New Copyright Directive – new restrictions to online business?

Karolina Wąsowska // 14 September 2018

In the second voting on the subject, the European Parliament approved the Directive on copyright in the digital single market.  438 MEPs voted in favour, 226 against and 39 abstained.

How will the implementation of the directive affect entrepreneurs? First of all, it will significantly reduce the ability to run a business online. This will not only affect small entities, which will cease to be profitable but also larger portals and online media conglomerates.

EU legislators want individuals and companies who posts links to websites other than their own to pay a license fee to the authors and publishers of the linked content. This could mean that portals such as Facebook, Twitter or Google News that link content to third-party material, will have to pay, even if only the title of an article and the link to the original text are posted. Such content aggregators link to articles of larger media companies as well as small blogs, the latter being badly hit by the proposed new regulation. Restricting the ability of online platforms to provide such links will reduce traffic on the websites of large media corporations, but they might benefit from additional revenues through the license fees. At the same time, smaller blogs and less visited online thematic portals will become isolated from the mainstream.

This concept has been already implemented by one of the largest publishing houses in Europe; Axel Springer.  They demanded a license fee from Google for sharing content and links to their original articles. As it turned out, without the information aggregators – in other words sites, which collect and share content from other websites — the number of readers decreased, which caused the traffic on the publishers’ websites to fall, ultimately resulting in a negative impact on the publisher’s profits.

On one hand, by providing links to articles of other publishers, content aggregators earn from ads on their websites – the larger the number of visits to the site the greater the profit. On the other hand, publishers benefit from it, because they reach a larger audience, which otherwise would not visit their website.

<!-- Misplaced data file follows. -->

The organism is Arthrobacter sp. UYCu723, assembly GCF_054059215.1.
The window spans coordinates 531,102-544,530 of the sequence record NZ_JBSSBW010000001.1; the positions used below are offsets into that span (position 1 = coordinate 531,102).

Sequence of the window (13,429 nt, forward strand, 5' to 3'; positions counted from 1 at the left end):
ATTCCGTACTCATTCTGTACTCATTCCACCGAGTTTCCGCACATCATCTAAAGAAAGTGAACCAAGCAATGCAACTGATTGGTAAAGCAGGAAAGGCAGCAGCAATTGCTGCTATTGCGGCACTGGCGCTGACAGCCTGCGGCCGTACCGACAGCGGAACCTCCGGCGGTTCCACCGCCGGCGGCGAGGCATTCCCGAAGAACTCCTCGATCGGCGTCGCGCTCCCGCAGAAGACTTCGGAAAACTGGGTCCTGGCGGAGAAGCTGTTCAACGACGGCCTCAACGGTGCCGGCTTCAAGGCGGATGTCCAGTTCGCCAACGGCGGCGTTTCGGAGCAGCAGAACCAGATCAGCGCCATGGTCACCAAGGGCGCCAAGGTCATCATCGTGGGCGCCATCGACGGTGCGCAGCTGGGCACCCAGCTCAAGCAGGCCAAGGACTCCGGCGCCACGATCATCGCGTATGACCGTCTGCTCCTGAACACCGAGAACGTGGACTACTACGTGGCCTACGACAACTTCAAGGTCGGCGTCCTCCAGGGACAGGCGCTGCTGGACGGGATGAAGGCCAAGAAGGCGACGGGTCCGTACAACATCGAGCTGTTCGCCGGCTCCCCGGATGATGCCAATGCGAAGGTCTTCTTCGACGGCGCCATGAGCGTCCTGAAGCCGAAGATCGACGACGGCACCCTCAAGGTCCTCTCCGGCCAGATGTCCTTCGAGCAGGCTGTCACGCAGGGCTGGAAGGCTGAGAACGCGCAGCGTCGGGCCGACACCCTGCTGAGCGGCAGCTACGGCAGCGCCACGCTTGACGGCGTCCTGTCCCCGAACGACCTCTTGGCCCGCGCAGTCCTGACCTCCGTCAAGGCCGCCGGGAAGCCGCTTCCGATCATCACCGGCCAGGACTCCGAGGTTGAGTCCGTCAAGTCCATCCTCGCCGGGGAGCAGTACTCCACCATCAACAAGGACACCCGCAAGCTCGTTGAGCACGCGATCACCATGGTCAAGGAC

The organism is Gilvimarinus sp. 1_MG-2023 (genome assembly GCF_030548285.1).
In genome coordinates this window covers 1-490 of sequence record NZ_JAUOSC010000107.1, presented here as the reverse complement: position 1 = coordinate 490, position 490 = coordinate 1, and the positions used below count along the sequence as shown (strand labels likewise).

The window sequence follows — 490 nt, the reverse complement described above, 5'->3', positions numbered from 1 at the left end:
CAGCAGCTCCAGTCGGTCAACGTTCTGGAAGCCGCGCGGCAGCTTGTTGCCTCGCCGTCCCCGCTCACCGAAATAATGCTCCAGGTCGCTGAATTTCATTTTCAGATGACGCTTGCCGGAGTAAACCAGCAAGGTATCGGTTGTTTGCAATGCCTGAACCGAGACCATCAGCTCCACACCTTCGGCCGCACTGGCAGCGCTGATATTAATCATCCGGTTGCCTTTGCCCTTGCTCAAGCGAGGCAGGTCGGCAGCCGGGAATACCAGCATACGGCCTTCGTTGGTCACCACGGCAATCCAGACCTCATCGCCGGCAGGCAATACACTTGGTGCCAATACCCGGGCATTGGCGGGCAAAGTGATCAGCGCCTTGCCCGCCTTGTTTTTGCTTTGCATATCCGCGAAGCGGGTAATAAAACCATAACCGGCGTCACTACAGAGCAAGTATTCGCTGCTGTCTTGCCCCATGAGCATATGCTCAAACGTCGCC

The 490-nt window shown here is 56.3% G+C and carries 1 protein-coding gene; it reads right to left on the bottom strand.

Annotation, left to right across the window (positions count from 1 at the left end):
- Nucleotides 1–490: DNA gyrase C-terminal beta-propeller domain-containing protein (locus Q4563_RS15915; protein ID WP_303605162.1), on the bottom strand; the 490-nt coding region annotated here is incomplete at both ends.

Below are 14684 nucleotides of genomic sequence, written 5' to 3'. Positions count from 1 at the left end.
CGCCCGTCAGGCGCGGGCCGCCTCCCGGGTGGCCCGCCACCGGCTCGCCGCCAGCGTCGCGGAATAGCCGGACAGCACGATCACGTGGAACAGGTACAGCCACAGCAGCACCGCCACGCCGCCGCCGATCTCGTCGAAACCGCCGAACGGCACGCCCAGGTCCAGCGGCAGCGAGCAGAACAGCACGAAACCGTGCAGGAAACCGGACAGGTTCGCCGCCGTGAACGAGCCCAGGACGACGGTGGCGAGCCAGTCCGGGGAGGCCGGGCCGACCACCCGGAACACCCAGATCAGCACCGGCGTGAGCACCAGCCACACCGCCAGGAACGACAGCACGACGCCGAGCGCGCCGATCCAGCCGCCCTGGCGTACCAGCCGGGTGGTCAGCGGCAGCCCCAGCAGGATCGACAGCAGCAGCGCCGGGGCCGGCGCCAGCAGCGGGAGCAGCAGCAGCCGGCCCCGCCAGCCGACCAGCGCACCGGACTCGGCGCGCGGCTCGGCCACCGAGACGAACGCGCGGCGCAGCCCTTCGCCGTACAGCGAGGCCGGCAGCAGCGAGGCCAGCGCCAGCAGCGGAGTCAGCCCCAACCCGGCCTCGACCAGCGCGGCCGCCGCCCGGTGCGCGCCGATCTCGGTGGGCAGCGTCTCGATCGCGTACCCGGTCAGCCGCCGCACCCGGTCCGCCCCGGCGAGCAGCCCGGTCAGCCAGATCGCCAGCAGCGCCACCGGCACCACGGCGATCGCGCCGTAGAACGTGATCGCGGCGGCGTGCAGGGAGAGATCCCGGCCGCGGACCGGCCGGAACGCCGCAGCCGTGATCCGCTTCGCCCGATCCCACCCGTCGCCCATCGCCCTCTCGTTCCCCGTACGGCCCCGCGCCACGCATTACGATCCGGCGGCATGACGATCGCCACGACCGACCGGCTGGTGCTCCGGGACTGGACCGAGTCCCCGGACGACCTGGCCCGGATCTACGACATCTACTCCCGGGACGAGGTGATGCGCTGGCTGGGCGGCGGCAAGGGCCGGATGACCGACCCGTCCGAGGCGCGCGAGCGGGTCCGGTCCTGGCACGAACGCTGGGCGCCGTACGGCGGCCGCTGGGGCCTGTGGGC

If a publisher believes that a portal infringes his copyright, then it can pursue the matter in court, using already existing mechanisms defined by the Civil Code and the Law on copyright and related rights in Poland. Similar legislation exists in other European countries as well. This has proven to be a satisfactory solution, so there is no need to introduce further restrictions.

The new directive also requires website owners to filter the content of their sites. This means that they must create algorithms that will assess whether content should be allowed – or banned due to copyright infringements. The development of such filters is expensive, which puts small enterprises at a disadvantage. The operation of large internet platforms will be significantly impeded, especially if they rely mainly on content added by the users, as Facebook or Twitter do.

Such algorithms can also malfunction, as YouTube users found out when trying to watch free online courses published by MIT OpenCourseWare in their channel. The viewers’ access was blocked by YouTube’s anti-piracy protection, an advanced pirate content detection system, which occasionally makes mistakes as well. The obligatory introduction of similar solutions on all blogs, portals, and online stores may bring similar results, especially as there is constantly new content being developed, which needs to be compared to an already existing database.

There are even further negative impacts on European entrepreneurs. The new legislation restricts access the aggregate data of users, with only some exceptions granted to certain research institutions, but not to commercial analytical centres. As a result, the European Union will become a less attractive business environment to conduct online business analysis.

Karolina Wąsowska is a lawyer at the Civil Development Forum (FOR), our Polish member think tank. This article was translated from Polish and originally appeared on FOR’s website.

EPICENTER publications and contributions from our member think tanks are designed to promote the discussion of economic issues and the role of markets in solving economic and social problems. As with all EPICENTER publications, the views expressed here are those of the author and not EPICENTER or its member think tanks (which have no corporate view).


  • Reset


View All Content


Subscribe to a freer Europe by signing up to our mailing list